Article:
Towns / Cities Visited: 130
Countries Visited: 20
Steps Taken Today: 19,287
Steps Taken Around the World: 3,262,506
With the morning blessing us an overcast but drizzle-free sky, we decided to forgo shutting ourselves into the car, and instead walk to our first destination for the day. A few country-style directions from our gracious Airbnb host, and we were soon on our way out of the tiny town of Haltwhistle, and down a wooded track towards one of the country’s more noteworthy historic locations; Hadrian’s wall. The walk was peaceful as we meandered between the trees beside Haltwhistle Burn, a small trickling creek which cuts through the landscape. The air was fresh, the foliage a deep green, and we took the opportunity to slow down a little and simply enjoy the quiet of the countryside.
Now for a little history recap for those of you unversed in this addition to the English landscape by the Roman Empire. Hadrian’s Wall was a defensive structure which began construction in 122 AD, during the reign of the Roman emperor, Hadrian. It cut directly across the country, from the North Sea to the Irish Sea, essentially cutting the north off from the Roman occupied south. North of the wall was the territory of the Ancient Britons, known as Picts. For the Game of Thrones fans amongst you, just think of it as the people of Westeros building the wall to keep the wildlings out. In its glory days, it was of varying heights and widths, between 3–6 metres wide and 3.5–6 metres high. It was originally further fortified by the addition of milecastles and turrets dotted along the wall to house Roman soldiers who would guard the border wall. It was almost 120km long, and was completed in six years; a pretty impressive feat, to be honest. By around 410 however, the Romans found themselves losing their grip on Britain and much of Western Europe, and retreated; although there is evidence that some of the milecastles were occupied well into the 5th century. After this time, the local Britons regained their country, and the wall began to fall into ruin over the centuries. Much of the stone was removed and used in the construction of other buildings, and long sections were used to build road in the 18th century; you know, back when historical conservation wasn’t really a thing. As a result the majority of the remains are little more than foundations, and there are long tracts which no longer exist at all.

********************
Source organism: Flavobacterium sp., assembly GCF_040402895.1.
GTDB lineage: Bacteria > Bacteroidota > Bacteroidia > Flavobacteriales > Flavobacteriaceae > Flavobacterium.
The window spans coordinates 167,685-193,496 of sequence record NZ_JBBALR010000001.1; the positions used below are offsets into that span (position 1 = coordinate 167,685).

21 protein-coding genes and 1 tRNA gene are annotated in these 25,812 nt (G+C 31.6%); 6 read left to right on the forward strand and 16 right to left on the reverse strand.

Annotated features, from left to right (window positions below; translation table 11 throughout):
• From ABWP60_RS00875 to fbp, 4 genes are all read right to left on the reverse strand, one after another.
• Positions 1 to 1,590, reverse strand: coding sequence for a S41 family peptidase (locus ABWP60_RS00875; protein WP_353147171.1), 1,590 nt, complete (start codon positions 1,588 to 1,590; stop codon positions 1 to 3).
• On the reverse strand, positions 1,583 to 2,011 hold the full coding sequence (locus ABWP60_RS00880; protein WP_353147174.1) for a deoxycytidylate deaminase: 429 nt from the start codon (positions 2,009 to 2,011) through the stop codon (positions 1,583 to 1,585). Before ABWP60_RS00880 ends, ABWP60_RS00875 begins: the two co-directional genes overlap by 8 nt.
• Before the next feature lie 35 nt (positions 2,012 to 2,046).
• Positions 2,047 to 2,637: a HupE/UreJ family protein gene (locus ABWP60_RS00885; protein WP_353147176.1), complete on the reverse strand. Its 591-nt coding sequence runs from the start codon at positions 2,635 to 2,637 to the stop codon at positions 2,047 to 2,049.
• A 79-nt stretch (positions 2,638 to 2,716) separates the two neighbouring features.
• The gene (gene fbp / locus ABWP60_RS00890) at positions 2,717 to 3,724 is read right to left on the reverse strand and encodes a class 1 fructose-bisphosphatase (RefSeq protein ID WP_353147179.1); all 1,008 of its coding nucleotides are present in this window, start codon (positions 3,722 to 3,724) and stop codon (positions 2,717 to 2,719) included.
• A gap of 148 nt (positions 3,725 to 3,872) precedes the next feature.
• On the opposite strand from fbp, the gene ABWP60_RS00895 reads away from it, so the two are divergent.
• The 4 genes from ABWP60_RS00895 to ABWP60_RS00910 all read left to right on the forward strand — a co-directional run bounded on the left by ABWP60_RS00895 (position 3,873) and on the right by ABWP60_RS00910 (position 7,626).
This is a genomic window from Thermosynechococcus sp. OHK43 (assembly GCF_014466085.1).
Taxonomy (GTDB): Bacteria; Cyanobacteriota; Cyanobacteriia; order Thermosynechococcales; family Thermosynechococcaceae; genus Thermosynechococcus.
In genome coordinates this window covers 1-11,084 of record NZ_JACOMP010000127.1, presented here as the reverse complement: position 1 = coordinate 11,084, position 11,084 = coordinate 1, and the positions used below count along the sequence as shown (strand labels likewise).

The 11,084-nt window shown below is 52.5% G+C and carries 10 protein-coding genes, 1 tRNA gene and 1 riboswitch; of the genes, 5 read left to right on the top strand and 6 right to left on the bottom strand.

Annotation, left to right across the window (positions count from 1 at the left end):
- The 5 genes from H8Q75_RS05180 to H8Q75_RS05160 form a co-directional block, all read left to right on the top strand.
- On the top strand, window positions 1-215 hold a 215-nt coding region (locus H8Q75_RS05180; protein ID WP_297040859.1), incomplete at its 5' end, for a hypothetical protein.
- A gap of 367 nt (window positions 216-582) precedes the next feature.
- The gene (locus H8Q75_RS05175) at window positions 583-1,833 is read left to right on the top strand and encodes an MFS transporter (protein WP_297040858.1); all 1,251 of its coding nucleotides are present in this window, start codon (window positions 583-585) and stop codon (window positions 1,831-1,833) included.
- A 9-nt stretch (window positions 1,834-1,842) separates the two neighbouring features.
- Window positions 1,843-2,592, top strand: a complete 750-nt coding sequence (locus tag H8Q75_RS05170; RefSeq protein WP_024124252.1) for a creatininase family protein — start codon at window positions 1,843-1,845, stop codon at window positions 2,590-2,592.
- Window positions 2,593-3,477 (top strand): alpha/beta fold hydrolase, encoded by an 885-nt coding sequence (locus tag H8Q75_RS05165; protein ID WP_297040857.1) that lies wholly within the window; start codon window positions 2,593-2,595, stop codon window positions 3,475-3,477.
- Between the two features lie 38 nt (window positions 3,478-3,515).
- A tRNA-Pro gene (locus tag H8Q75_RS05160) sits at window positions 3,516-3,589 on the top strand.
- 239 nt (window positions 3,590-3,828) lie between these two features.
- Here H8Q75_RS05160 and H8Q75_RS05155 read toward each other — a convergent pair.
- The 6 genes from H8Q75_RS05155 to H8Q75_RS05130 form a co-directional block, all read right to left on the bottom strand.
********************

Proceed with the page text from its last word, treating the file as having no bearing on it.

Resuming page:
Eventually, after passing through a field of grazing cattle, we made it to our destination; Cawfield Quarry. This former quarry was dug out just beside the wall at one of its highest points, and has left what remains of the wall running up a rather precarious crag. This cliff like formation is part of Whin Sill, a rather striking geological feature in these parts, created by a line of black dolerite, which is resistant to erosion and thus creates sheer cliffs as the surrounding rock deteriorates over time.
Heading towards the ominous peak, we soon found ourselves faced with what is left of this once momentous Roman structure. So what is left, you ask? To be honest, little more than a couple of feet of crumbling stone, often wider than it is tall, and appearing to be held together by both mortar, plantlife, and moss in equal measure. Hardly the towering construction it once was, which would have required ladders and some crafty manoeuvres to scale. At this point in time, the barbarians to the north could probably hurdle it with a bit of a run up. The film ’10 Things I Hate About You’, posed the question, ‘I know you can be overwhelmed, and you can be underwhelmed, but can you ever just be whelmed?’, to which they answer ‘I think you can in Europe’. Well, I am here to tell you that the statement holds true. For the first time on our trip, we were a little whelmed. That’s not to say that the sheer magnitude of the wall isn’t impressive, but the years and reuse of its stones have left it as a somewhat less than forboding structure in its old age.